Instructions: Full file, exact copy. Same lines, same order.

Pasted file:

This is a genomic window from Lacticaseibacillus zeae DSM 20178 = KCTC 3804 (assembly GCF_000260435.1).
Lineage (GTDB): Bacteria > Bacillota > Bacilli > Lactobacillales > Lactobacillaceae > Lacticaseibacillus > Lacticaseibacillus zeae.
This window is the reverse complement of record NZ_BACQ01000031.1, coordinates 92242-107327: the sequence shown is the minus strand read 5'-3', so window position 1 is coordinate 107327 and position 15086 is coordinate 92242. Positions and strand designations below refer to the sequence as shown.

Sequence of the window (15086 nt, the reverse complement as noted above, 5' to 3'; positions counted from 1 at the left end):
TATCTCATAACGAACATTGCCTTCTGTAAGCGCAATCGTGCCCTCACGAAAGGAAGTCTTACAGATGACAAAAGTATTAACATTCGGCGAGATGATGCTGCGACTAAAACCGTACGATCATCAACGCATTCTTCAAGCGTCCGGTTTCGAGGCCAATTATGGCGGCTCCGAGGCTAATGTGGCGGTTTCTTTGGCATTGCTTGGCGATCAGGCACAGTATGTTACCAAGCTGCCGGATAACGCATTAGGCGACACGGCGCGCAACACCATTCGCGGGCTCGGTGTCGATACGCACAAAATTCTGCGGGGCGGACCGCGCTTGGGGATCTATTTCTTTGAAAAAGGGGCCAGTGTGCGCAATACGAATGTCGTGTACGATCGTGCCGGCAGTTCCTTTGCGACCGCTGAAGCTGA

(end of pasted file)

This is a genomic window from Lacticaseibacillus zeae DSM 20178 = KCTC 3804 (assembly GCF_000260435.1).
Lineage (GTDB): Bacteria > Bacillota > Bacilli > Lactobacillales > Lactobacillaceae > Lacticaseibacillus > Lacticaseibacillus zeae.
This window is the reverse complement of record NZ_BACQ01000031.1, coordinates 92242-107327: the sequence shown is the minus strand read 5'-3', so window position 1 is coordinate 107327 and position 15086 is coordinate 92242. Positions and strand designations below refer to the sequence as shown.

Sequence of the window (15086 nt, the reverse complement as noted above, 5' to 3'; positions counted from 1 at the left end):
TATCTCATAACGAACATTGCCTTCTGTAAGCGCAATCGTGCCCTCACGAAAGGAAGTCTTACAGATGACAAAAGTATTAACATTCGGCGAGATGATGCTGCGACTAAAACCGTACGATCATCAACGCATTCTTCAAGCGTCCGGTTTCGAGGCCAATTATGGCGGCTCCGAGGCTAATGTGGCGGTTTCTTTGGCATTGCTTGGCGATCAGGCACAGTATGTTACCAAGCTGCCGGATAACGCATTAGGCGACACGGCGCGCAACACCATTCGCGGGCTCGGTGTCGATACGCACAAAATTCTGCGGGGCGGACCGCGCTTGGGGATCTATTTCTTTGAAAAAGGGGCCAGTGTGCGCAATACGAATGTCGTGTACGATCGTGCCGGCAGTTCCTTTGCGACCGCTGAAGCTGA